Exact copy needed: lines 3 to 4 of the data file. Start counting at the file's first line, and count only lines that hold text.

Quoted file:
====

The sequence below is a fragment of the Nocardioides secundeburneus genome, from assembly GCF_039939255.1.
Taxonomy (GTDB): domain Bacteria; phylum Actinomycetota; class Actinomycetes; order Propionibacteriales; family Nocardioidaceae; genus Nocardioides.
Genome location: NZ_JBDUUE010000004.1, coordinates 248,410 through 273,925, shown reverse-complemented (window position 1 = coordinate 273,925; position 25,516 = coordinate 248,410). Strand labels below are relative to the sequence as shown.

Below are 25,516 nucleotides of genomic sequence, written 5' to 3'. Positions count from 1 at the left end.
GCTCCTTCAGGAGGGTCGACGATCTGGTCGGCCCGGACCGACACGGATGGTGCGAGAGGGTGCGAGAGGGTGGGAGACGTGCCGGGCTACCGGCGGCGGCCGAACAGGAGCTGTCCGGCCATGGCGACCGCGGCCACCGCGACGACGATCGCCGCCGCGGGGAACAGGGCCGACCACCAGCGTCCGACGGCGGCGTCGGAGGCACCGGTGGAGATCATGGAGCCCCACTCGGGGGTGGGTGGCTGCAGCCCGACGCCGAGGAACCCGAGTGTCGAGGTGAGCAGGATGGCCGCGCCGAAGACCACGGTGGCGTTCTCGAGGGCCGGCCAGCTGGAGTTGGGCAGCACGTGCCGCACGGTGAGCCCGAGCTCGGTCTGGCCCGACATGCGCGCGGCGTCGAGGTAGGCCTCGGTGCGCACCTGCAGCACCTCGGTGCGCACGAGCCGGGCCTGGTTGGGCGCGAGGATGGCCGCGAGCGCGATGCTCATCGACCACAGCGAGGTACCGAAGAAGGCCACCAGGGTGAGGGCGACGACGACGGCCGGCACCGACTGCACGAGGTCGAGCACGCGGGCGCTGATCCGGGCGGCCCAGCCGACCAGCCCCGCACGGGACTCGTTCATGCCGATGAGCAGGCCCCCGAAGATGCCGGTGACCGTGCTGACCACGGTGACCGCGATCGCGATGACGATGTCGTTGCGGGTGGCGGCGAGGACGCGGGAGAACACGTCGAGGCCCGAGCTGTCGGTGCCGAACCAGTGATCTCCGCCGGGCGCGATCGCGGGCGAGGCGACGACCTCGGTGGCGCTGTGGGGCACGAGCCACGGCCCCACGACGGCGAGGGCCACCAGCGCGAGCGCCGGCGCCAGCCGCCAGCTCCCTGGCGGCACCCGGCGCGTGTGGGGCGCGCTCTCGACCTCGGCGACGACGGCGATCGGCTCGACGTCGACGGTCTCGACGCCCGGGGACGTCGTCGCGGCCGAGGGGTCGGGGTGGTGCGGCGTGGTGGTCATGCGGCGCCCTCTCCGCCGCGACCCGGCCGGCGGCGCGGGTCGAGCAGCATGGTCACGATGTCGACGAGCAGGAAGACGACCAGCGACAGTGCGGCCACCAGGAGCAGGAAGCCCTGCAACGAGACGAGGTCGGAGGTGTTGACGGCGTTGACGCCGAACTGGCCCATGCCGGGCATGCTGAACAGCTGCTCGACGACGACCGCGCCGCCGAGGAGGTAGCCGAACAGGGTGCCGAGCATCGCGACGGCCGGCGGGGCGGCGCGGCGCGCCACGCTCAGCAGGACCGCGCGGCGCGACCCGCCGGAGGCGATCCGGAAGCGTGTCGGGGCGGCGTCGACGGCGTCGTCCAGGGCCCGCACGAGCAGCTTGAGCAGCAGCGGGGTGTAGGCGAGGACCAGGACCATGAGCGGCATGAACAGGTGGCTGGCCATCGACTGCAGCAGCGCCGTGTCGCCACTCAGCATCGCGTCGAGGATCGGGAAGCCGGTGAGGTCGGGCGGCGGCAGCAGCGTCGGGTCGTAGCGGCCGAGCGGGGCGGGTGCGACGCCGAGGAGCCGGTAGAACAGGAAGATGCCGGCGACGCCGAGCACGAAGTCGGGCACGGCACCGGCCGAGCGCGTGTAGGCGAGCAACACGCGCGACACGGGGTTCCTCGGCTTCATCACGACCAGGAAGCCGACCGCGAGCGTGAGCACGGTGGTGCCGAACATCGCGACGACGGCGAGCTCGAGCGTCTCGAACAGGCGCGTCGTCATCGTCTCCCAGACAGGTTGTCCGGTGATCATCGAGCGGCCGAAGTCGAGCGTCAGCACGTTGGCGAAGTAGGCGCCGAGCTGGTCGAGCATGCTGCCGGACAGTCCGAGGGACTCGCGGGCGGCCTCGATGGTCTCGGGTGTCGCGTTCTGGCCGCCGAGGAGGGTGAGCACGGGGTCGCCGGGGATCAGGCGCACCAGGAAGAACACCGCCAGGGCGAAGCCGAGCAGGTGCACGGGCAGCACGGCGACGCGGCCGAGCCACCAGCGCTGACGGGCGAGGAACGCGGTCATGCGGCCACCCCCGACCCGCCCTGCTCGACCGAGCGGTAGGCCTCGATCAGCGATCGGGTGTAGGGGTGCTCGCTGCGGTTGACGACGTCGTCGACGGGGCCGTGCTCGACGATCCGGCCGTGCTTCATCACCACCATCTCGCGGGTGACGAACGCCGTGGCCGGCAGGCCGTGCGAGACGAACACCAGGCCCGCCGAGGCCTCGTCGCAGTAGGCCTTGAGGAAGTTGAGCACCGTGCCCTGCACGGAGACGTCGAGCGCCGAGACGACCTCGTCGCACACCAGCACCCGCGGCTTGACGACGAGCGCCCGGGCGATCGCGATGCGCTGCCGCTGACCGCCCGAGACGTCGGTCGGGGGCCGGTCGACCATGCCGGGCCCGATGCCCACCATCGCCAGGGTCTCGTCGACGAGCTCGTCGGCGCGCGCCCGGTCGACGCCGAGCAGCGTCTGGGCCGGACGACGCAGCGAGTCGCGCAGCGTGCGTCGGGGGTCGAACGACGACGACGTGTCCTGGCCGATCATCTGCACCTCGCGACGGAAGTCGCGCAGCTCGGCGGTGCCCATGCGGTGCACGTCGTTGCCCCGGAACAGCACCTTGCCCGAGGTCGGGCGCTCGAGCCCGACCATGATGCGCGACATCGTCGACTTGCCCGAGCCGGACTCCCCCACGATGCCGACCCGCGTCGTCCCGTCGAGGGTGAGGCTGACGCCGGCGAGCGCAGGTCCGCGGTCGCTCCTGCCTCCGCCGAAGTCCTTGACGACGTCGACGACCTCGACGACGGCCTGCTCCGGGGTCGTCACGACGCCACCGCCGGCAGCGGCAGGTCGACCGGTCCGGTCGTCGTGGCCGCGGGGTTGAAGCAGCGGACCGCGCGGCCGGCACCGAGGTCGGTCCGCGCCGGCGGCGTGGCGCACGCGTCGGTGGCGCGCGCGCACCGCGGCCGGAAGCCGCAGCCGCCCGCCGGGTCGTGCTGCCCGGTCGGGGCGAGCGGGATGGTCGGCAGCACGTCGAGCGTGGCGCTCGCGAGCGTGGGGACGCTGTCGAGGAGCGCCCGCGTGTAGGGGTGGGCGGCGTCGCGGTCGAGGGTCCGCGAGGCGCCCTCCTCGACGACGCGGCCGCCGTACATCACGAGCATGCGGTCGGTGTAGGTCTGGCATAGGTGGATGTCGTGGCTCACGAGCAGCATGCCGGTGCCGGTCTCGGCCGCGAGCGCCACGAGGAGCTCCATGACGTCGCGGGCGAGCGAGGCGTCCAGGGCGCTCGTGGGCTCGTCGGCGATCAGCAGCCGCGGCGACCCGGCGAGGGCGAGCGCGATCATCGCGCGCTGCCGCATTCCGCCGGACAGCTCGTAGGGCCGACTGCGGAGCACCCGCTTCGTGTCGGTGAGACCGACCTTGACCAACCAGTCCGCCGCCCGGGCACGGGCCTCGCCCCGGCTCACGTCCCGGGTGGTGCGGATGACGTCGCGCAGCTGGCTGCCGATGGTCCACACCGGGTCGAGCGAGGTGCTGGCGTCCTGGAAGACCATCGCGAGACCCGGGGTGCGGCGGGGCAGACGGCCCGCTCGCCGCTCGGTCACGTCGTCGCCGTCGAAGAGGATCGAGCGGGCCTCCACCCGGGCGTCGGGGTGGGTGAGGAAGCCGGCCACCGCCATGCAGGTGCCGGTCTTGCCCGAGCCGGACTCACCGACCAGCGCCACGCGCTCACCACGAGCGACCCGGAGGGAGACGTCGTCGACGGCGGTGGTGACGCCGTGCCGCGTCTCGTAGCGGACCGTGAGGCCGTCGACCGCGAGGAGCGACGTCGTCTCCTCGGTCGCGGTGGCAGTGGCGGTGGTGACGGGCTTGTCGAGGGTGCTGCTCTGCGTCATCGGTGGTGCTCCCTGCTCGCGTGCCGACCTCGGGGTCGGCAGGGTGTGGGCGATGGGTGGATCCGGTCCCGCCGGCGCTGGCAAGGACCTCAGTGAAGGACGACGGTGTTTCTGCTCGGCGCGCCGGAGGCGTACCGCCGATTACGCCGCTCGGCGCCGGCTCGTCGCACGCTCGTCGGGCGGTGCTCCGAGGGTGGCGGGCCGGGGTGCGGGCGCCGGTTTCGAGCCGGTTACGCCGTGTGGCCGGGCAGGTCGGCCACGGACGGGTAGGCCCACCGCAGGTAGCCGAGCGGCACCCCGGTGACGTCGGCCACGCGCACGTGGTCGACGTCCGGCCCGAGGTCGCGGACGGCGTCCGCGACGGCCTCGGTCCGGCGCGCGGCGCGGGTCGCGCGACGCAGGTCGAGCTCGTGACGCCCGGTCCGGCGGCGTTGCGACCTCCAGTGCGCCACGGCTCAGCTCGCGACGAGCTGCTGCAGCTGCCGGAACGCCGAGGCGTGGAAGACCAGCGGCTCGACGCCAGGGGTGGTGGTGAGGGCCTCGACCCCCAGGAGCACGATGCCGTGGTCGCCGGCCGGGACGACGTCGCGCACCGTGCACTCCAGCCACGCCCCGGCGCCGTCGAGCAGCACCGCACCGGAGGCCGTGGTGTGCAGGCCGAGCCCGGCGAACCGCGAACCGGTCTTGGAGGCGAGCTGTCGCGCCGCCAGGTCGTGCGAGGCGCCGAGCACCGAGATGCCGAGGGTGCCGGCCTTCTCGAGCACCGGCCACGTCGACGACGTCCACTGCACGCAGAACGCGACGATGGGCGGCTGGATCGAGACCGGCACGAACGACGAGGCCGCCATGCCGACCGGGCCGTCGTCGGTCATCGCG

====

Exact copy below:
Genome location: NZ_JBDUUE010000004.1, coordinates 248,410 through 273,925, shown reverse-complemented (window position 1 = coordinate 273,925; position 25,516 = coordinate 248,410). Strand labels below are relative to the sequence as shown.

Below are 25,516 nucleotides of genomic sequence, written 5' to 3'. Positions count from 1 at the left end.